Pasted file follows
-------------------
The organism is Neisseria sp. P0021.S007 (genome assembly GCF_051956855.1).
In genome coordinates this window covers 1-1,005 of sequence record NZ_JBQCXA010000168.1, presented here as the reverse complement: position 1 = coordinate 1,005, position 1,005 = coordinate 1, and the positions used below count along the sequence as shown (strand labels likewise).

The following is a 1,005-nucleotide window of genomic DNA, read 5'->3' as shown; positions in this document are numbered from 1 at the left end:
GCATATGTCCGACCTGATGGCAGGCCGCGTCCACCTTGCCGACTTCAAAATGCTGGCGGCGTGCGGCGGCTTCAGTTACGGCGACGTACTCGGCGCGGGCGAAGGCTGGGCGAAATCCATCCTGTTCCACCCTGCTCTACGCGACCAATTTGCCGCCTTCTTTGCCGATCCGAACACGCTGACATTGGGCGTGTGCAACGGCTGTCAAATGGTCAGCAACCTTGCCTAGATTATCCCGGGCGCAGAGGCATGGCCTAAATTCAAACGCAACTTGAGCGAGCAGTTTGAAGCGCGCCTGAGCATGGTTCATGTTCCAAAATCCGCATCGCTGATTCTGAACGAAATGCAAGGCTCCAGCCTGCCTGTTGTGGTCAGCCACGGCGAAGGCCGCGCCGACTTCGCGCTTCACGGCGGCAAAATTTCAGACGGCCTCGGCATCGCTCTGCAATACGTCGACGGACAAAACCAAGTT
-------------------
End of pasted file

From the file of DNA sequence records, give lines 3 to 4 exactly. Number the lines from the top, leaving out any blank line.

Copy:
The following is a 1,005-nucleotide window of genomic DNA, read 5'->3' as shown; positions in this document are numbered from 1 at the left end:
GCATATGTCCGACCTGATGGCAGGCCGCGTCCACCTTGCCGACTTCAAAATGCTGGCGGCGTGCGGCGGCTTCAGTTACGGCGACGTACTCGGCGCGGGCGAAGGCTGGGCGAAATCCATCCTGTTCCACCCTGCTCTACGCGACCAATTTGCCGCCTTCTTTGCCGATCCGAACACGCTGACATTGGGCGTGTGCAACGGCTGTCAAATGGTCAGCAACCTTGCCTAGATTATCCCGGGCGCAGAGGCATGGCCTAAATTCAAACGCAACTTGAGCGAGCAGTTTGAAGCGCGCCTGAGCATGGTTCATGTTCCAAAATCCGCATCGCTGATTCTGAACGAAATGCAAGGCTCCAGCCTGCCTGTTGTGGTCAGCCACGGCGAAGGCCGCGCCGACTTCGCGCTTCACGGCGGCAAAATTTCAGACGGCCTCGGCATCGCTCTGCAATACGTCGACGGACAAAACCAAGTT